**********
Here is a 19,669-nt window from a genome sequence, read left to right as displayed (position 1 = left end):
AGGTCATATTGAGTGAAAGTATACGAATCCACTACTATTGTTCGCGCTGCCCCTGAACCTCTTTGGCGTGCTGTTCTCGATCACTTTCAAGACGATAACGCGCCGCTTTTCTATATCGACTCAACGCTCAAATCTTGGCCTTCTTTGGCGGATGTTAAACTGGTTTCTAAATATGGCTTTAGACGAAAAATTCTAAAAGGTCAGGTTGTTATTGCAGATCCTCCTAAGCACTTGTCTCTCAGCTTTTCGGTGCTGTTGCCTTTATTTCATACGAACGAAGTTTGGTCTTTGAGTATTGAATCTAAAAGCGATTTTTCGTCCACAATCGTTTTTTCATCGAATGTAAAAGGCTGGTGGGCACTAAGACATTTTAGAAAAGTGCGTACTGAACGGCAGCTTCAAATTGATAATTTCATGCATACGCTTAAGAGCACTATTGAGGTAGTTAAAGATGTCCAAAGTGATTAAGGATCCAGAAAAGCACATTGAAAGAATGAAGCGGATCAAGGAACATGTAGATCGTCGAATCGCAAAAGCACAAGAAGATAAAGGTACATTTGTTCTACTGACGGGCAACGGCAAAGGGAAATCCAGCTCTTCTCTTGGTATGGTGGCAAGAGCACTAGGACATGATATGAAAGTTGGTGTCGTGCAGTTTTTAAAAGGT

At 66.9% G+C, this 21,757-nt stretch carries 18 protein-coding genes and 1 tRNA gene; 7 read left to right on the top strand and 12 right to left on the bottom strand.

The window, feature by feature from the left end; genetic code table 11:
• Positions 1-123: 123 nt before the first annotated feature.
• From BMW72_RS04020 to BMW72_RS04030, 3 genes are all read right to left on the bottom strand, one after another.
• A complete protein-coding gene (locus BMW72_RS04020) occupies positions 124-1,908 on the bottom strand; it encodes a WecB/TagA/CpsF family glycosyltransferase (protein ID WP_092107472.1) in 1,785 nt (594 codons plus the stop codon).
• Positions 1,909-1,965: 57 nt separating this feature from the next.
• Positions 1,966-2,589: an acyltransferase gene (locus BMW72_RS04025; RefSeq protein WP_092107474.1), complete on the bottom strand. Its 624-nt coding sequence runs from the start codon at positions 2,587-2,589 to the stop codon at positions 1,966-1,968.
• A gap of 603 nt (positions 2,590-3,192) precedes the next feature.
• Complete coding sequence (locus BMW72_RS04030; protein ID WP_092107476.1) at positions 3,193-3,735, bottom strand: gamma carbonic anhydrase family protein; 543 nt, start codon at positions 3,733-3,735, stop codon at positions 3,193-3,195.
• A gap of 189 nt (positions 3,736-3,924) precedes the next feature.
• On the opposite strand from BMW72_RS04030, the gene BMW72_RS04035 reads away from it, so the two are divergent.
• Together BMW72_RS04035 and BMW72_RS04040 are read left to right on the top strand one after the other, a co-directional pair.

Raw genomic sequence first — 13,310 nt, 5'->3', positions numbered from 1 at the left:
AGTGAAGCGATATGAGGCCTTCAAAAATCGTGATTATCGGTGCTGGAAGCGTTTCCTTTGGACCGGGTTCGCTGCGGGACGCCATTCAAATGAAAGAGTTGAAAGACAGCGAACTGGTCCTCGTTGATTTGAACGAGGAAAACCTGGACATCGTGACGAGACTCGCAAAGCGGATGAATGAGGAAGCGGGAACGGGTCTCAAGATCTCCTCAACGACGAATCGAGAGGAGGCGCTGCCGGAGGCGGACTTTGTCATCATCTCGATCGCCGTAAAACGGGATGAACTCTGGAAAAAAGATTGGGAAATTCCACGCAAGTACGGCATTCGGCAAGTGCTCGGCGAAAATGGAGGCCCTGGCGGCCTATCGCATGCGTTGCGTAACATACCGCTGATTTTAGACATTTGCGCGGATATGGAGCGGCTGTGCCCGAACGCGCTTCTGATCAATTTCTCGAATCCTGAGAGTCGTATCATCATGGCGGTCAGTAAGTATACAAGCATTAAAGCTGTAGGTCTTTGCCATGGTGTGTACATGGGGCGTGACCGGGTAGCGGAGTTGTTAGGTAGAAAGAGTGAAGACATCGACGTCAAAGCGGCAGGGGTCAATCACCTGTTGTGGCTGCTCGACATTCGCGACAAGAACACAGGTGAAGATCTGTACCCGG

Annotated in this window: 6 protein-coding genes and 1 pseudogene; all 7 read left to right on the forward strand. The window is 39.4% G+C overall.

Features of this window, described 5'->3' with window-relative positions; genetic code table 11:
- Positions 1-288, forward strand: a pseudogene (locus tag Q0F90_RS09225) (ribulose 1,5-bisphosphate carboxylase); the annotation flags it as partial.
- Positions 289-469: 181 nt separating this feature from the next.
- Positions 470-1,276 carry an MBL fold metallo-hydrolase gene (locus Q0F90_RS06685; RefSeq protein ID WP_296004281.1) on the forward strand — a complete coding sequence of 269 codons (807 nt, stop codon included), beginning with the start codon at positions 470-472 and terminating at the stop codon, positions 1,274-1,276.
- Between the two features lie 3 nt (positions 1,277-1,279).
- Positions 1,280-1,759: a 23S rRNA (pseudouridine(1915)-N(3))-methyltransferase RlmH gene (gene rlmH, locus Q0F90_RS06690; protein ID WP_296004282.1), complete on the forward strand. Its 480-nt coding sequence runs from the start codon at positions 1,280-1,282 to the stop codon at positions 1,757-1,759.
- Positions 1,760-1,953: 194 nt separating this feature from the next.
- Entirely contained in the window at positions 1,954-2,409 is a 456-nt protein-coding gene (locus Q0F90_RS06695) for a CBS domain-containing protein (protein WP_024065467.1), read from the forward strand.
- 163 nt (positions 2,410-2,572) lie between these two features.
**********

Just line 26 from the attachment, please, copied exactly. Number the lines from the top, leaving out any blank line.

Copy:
- 163 nt (positions 2,410-2,572) lie between these two features.